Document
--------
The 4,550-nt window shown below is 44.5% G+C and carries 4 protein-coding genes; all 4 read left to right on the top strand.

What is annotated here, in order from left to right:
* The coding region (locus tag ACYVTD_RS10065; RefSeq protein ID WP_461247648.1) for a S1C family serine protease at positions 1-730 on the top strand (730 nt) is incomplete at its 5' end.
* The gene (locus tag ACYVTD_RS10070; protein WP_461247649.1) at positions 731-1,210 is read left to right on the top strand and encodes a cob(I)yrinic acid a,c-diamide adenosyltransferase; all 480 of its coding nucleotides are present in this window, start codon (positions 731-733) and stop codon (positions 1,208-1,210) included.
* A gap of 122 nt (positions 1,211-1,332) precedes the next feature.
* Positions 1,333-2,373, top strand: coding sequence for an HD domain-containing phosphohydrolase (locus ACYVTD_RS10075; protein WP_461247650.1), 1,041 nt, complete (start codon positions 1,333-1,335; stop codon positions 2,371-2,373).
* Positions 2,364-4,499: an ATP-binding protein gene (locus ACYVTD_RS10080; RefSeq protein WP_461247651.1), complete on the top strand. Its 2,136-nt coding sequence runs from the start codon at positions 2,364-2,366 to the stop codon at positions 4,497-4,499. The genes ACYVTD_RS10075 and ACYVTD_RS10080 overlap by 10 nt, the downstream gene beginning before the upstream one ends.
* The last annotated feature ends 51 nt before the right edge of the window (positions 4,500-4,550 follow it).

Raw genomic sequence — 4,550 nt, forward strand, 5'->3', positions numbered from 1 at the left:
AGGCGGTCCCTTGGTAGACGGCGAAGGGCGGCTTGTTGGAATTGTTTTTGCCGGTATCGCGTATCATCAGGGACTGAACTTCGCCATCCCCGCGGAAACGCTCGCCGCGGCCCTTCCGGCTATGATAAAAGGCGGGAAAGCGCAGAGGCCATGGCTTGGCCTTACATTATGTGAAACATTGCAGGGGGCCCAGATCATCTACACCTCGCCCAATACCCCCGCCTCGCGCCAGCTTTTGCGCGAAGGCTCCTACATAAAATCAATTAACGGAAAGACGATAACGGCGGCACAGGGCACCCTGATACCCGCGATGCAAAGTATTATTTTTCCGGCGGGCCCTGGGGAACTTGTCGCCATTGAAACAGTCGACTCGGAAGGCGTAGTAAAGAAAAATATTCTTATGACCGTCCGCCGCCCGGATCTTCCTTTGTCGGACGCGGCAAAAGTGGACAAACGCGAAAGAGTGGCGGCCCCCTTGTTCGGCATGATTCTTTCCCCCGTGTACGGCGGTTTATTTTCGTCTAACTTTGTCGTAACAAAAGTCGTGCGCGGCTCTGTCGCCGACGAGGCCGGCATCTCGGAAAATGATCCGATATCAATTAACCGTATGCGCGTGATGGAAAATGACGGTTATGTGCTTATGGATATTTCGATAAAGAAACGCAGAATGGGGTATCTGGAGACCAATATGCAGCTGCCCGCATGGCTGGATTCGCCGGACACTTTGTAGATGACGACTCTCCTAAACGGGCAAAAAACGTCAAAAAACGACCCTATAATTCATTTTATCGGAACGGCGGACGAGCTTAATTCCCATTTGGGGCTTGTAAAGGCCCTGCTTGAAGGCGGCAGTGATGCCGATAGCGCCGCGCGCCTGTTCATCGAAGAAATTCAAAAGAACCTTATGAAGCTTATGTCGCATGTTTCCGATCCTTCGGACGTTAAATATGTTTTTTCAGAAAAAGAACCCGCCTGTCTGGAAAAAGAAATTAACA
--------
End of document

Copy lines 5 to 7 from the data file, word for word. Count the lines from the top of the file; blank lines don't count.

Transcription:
* A gap of 122 nt (positions 1,211-1,332) precedes the next feature.
* Positions 1,333-2,373, top strand: coding sequence for an HD domain-containing phosphohydrolase (locus ACYVTD_RS10075; protein WP_461247650.1), 1,041 nt, complete (start codon positions 1,333-1,335; stop codon positions 2,371-2,373).
* Positions 2,364-4,499: an ATP-binding protein gene (locus ACYVTD_RS10080; RefSeq protein WP_461247651.1), complete on the top strand. Its 2,136-nt coding sequence runs from the start codon at positions 2,364-2,366 to the stop codon at positions 4,497-4,499. The genes ACYVTD_RS10075 and ACYVTD_RS10080 overlap by 10 nt, the downstream gene beginning before the upstream one ends.